PHILADELPHIA -- Four days after he tested positive for COVID-19, Radames Plaza reluctantly told his wife to call 911 because he couldn't catch his breath.
As he was loaded into the ambulance, gasping for air, Plaza was struck by how familiar -- and how foreign -- the situation felt. He had spent 22 years as an emergency medical technician, but never wore the kind of head-to-toe protective gear these paramedics used. He realized that he was hazardous material.
It was April 9, and the pandemic was roaring through New Jersey. Plaza, 53, was promptly admitted to the intensive-care unit at Virtua Memorial Hospital in Mount Holly and placed on oxygen therapy. All 30 beds in the ICU and an annex were full of COVID-19 patients on that Thursday night, weeks before case numbers would peak at the hospital.
Plaza now remembers only pieces of his 15-day ordeal, most of it spent on life support. His wife, Judy, frantic at home in Lumberton, couldn't see her husband because of the pandemic. For almost a week, she couldn't even speak to him because he was sedated on a ventilator. She got daily phone calls from the health team, often Emilio Mazza, the pulmonologist and critical-care specialist who led her husband's care. The updates sometimes relieved -- or sometimes reinforced -- her sense of helplessness, as her husband of 23 years seesawed between healing and the being on the brink of death.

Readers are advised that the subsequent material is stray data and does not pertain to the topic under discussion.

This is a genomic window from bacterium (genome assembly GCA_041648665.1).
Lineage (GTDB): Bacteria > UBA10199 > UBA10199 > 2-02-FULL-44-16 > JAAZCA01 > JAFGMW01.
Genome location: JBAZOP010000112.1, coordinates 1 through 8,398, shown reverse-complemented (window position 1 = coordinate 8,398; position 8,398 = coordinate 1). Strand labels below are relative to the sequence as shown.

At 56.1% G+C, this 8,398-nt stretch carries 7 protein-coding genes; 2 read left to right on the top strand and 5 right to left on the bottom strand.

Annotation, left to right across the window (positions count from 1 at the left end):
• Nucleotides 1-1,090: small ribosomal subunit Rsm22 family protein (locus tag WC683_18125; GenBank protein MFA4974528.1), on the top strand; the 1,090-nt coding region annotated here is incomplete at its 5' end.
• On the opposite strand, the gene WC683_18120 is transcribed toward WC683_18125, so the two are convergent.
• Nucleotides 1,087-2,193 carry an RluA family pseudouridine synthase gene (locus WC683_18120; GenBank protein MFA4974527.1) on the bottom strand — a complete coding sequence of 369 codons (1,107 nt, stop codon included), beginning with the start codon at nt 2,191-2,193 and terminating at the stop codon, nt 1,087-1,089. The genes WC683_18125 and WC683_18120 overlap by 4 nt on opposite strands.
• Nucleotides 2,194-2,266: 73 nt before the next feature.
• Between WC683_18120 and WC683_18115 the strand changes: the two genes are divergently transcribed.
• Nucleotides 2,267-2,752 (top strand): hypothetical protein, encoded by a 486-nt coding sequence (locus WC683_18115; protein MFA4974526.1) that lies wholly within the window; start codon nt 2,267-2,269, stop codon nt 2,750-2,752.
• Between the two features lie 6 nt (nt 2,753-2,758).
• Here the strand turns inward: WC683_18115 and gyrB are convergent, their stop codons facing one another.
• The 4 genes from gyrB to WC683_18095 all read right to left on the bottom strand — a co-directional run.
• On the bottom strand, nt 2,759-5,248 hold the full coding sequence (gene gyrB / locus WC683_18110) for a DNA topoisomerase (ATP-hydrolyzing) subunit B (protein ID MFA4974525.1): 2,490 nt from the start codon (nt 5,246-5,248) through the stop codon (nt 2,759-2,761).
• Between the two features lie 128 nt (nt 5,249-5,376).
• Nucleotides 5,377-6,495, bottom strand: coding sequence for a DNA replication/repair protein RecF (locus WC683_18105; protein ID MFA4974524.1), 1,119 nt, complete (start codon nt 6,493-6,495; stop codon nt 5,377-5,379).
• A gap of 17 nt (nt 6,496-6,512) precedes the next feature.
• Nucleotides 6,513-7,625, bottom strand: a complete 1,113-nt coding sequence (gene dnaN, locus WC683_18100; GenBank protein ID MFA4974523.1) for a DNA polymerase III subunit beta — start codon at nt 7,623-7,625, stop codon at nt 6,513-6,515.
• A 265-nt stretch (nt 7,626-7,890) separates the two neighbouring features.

Today, their story illustrates one of the few heartening aspects of the pandemic. Around the world, health-care professionals have been learning, and sharing right away -- even on social media -- their discoveries in managing a ferocious, brand-new disease with no proven therapies and no predictable course.
Plaza got sick early in that learning curve.
"We had no science at that point," Mazza said. "It was -- I don't want to say guesses -- but educated thought processes."
Plaza's blood oxygen was so low when he got to Virtua that Mazza and his team set the oxygen therapy tank to release the gas at nine liters a minute -- three times more than usual for respiratory distress.
In COVID-19 hotspots around the world, doctors had been putting patients on mechanical ventilators as soon as they needed six liters of oxygen a minute. The reasoning was sound: Don't wait for a dire emergency that will leave the medical team without enough time to don protective gear before placing a tube down the patient's throat, a procedure that releases virus-laden droplets into the air.
"You don't want mayhem with these patients," Mazza said.